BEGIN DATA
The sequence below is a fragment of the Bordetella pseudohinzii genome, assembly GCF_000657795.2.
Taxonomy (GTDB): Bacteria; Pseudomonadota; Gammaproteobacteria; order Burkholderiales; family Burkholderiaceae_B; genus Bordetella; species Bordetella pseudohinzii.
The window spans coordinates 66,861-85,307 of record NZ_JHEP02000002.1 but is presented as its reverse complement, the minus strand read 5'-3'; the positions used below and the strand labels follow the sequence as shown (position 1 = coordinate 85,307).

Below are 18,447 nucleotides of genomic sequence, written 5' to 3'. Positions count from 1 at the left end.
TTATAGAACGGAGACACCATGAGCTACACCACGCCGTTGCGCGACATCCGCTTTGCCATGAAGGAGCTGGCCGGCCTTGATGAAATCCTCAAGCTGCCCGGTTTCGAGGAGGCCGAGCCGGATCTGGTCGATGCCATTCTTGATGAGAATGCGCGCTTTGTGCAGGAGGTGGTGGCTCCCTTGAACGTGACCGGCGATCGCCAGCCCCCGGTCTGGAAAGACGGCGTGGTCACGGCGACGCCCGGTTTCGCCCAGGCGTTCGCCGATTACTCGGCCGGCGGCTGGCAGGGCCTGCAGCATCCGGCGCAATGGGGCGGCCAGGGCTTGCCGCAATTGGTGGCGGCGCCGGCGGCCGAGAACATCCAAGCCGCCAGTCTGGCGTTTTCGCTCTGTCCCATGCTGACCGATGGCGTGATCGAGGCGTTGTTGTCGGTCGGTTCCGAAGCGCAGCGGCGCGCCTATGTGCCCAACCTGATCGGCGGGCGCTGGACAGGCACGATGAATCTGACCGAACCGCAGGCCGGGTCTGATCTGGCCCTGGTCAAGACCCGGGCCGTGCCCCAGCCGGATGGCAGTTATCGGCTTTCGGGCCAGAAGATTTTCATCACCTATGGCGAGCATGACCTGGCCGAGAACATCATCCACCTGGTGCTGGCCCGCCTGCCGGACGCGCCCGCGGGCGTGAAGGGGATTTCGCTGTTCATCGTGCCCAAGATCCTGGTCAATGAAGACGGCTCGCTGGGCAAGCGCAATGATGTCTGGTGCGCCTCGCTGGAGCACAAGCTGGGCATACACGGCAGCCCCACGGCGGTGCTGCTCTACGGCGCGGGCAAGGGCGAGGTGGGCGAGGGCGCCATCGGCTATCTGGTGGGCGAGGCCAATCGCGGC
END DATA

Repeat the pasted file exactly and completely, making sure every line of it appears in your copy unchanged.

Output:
The sequence below is a fragment of the Bordetella pseudohinzii genome, assembly GCF_000657795.2.
Taxonomy (GTDB): Bacteria; Pseudomonadota; Gammaproteobacteria; order Burkholderiales; family Burkholderiaceae_B; genus Bordetella; species Bordetella pseudohinzii.
The window spans coordinates 66,861-85,307 of record NZ_JHEP02000002.1 but is presented as its reverse complement, the minus strand read 5'-3'; the positions used below and the strand labels follow the sequence as shown (position 1 = coordinate 85,307).

Below are 18,447 nucleotides of genomic sequence, written 5' to 3'. Positions count from 1 at the left end.
TTATAGAACGGAGACACCATGAGCTACACCACGCCGTTGCGCGACATCCGCTTTGCCATGAAGGAGCTGGCCGGCCTTGATGAAATCCTCAAGCTGCCCGGTTTCGAGGAGGCCGAGCCGGATCTGGTCGATGCCATTCTTGATGAGAATGCGCGCTTTGTGCAGGAGGTGGTGGCTCCCTTGAACGTGACCGGCGATCGCCAGCCCCCGGTCTGGAAAGACGGCGTGGTCACGGCGACGCCCGGTTTCGCCCAGGCGTTCGCCGATTACTCGGCCGGCGGCTGGCAGGGCCTGCAGCATCCGGCGCAATGGGGCGGCCAGGGCTTGCCGCAATTGGTGGCGGCGCCGGCGGCCGAGAACATCCAAGCCGCCAGTCTGGCGTTTTCGCTCTGTCCCATGCTGACCGATGGCGTGATCGAGGCGTTGTTGTCGGTCGGTTCCGAAGCGCAGCGGCGCGCCTATGTGCCCAACCTGATCGGCGGGCGCTGGACAGGCACGATGAATCTGACCGAACCGCAGGCCGGGTCTGATCTGGCCCTGGTCAAGACCCGGGCCGTGCCCCAGCCGGATGGCAGTTATCGGCTTTCGGGCCAGAAGATTTTCATCACCTATGGCGAGCATGACCTGGCCGAGAACATCATCCACCTGGTGCTGGCCCGCCTGCCGGACGCGCCCGCGGGCGTGAAGGGGATTTCGCTGTTCATCGTGCCCAAGATCCTGGTCAATGAAGACGGCTCGCTGGGCAAGCGCAATGATGTCTGGTGCGCCTCGCTGGAGCACAAGCTGGGCATACACGGCAGCCCCACGGCGGTGCTGCTCTACGGCGCGGGCAAGGGCGAGGTGGGCGAGGGCGCCATCGGCTATCTGGTGGGCGAGGCCAATCGCGGC